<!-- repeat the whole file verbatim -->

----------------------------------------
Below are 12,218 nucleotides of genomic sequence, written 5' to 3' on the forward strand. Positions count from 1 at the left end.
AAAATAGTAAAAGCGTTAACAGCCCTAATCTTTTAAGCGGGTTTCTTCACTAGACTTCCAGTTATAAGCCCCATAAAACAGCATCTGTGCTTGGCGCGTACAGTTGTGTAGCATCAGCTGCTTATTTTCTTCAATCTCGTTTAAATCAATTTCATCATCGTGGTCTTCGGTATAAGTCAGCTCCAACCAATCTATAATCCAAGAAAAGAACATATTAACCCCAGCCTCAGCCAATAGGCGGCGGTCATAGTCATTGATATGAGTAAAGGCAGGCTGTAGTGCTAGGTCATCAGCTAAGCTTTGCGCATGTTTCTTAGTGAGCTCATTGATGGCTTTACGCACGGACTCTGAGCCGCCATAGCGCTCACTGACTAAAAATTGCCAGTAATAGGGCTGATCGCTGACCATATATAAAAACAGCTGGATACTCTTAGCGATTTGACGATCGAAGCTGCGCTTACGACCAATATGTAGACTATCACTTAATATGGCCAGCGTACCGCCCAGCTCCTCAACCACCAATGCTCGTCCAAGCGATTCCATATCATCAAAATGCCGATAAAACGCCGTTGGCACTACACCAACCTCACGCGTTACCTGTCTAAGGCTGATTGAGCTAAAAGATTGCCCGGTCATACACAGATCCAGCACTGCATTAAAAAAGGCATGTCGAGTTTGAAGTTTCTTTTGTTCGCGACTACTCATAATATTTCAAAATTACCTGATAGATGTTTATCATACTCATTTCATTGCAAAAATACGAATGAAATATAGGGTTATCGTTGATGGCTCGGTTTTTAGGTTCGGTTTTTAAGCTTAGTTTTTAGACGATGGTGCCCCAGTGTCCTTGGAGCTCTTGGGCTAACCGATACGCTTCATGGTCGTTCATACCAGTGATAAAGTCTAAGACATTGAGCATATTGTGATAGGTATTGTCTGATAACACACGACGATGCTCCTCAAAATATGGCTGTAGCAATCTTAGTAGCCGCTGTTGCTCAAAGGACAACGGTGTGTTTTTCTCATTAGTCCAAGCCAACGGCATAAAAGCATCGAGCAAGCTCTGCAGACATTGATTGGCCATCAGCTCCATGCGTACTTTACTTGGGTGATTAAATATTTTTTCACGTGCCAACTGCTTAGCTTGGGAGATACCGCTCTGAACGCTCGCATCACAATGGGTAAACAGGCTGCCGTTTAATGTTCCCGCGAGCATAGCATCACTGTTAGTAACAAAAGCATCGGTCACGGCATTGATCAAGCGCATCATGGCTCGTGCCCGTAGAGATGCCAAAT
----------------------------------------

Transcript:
Below are 12,218 nucleotides of genomic sequence, written 5' to 3' on the forward strand. Positions count from 1 at the left end.
AAAATAGTAAAAGCGTTAACAGCCCTAATCTTTTAAGCGGGTTTCTTCACTAGACTTCCAGTTATAAGCCCCATAAAACAGCATCTGTGCTTGGCGCGTACAGTTGTGTAGCATCAGCTGCTTATTTTCTTCAATCTCGTTTAAATCAATTTCATCATCGTGGTCTTCGGTATAAGTCAGCTCCAACCAATCTATAATCCAAGAAAAGAACATATTAACCCCAGCCTCAGCCAATAGGCGGCGGTCATAGTCATTGATATGAGTAAAGGCAGGCTGTAGTGCTAGGTCATCAGCTAAGCTTTGCGCATGTTTCTTAGTGAGCTCATTGATGGCTTTACGCACGGACTCTGAGCCGCCATAGCGCTCACTGACTAAAAATTGCCAGTAATAGGGCTGATCGCTGACCATATATAAAAACAGCTGGATACTCTTAGCGATTTGACGATCGAAGCTGCGCTTACGACCAATATGTAGACTATCACTTAATATGGCCAGCGTACCGCCCAGCTCCTCAACCACCAATGCTCGTCCAAGCGATTCCATATCATCAAAATGCCGATAAAACGCCGTTGGCACTACACCAACCTCACGCGTTACCTGTCTAAGGCTGATTGAGCTAAAAGATTGCCCGGTCATACACAGATCCAGCACTGCATTAAAAAAGGCATGTCGAGTTTGAAGTTTCTTTTGTTCGCGACTACTCATAATATTTCAAAATTACCTGATAGATGTTTATCATACTCATTTCATTGCAAAAATACGAATGAAATATAGGGTTATCGTTGATGGCTCGGTTTTTAGGTTCGGTTTTTAAGCTTAGTTTTTAGACGATGGTGCCCCAGTGTCCTTGGAGCTCTTGGGCTAACCGATACGCTTCATGGTCGTTCATACCAGTGATAAAGTCTAAGACATTGAGCATATTGTGATAGGTATTGTCTGATAACACACGACGATGCTCCTCAAAATATGGCTGTAGCAATCTTAGTAGCCGCTGTTGCTCAAAGGACAACGGTGTGTTTTTCTCATTAGTCCAAGCCAACGGCATAAAAGCATCGAGCAAGCTCTGCAGACATTGATTGGCCATCAGCTCCATGCGTACTTTACTTGGGTGATTAAATATTTTTTCACGTGCCAACTGCTTAGCTTGGGAGATACCGCTCTGAACGCTCGCATCACAATGGGTAAACAGGCTGCCGTTTAATGTTCCCGCGAGCATAGCATCACTGTTAGTAACAAAAGCATCGGTCACGGCATTGATCAAGCGCATCATGGCTCGTGCCCGTAGAGATGCCAAAT